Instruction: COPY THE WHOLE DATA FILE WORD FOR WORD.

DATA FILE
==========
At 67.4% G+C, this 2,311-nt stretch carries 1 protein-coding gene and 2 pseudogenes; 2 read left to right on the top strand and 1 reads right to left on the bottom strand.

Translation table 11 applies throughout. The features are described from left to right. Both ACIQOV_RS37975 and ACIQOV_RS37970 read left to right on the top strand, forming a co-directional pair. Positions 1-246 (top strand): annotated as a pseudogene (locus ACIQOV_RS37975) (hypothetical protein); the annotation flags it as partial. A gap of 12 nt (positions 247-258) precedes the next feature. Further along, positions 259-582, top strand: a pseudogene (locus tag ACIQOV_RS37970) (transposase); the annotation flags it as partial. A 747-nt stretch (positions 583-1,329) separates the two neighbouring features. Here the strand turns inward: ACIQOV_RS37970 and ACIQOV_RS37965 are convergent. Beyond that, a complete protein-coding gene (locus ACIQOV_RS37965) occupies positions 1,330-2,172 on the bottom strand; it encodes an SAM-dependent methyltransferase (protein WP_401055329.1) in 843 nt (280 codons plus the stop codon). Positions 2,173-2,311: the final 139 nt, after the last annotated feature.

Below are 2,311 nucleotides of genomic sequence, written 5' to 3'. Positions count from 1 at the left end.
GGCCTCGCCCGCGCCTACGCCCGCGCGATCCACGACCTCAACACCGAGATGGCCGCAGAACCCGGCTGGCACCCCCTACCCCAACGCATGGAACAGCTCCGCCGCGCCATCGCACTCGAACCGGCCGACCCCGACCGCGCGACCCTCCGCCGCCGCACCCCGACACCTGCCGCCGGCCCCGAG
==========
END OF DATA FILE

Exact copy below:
At 67.4% G+C, this 2,311-nt stretch carries 1 protein-coding gene and 2 pseudogenes; 2 read left to right on the top strand and 1 reads right to left on the bottom strand.

Translation table 11 applies throughout. The features are described from left to right. Both ACIQOV_RS37975 and ACIQOV_RS37970 read left to right on the top strand, forming a co-directional pair. Positions 1-246 (top strand): annotated as a pseudogene (locus ACIQOV_RS37975) (hypothetical protein); the annotation flags it as partial. A gap of 12 nt (positions 247-258) precedes the next feature. Further along, positions 259-582, top strand: a pseudogene (locus tag ACIQOV_RS37970) (transposase); the annotation flags it as partial. A 747-nt stretch (positions 583-1,329) separates the two neighbouring features. Here the strand turns inward: ACIQOV_RS37970 and ACIQOV_RS37965 are convergent. Beyond that, a complete protein-coding gene (locus ACIQOV_RS37965) occupies positions 1,330-2,172 on the bottom strand; it encodes an SAM-dependent methyltransferase (protein WP_401055329.1) in 843 nt (280 codons plus the stop codon). Positions 2,173-2,311: the final 139 nt, after the last annotated feature.

Below are 2,311 nucleotides of genomic sequence, written 5' to 3'. Positions count from 1 at the left end.
GGCCTCGCCCGCGCCTACGCCCGCGCGATCCACGACCTCAACACCGAGATGGCCGCAGAACCCGGCTGGCACCCCCTACCCCAACGCATGGAACAGCTCCGCCGCGCCATCGCACTCGAACCGGCCGACCCCGACCGCGCGACCCTCCGCCGCCGCACCCCGACACCTGCCGCCGGCCCCGAG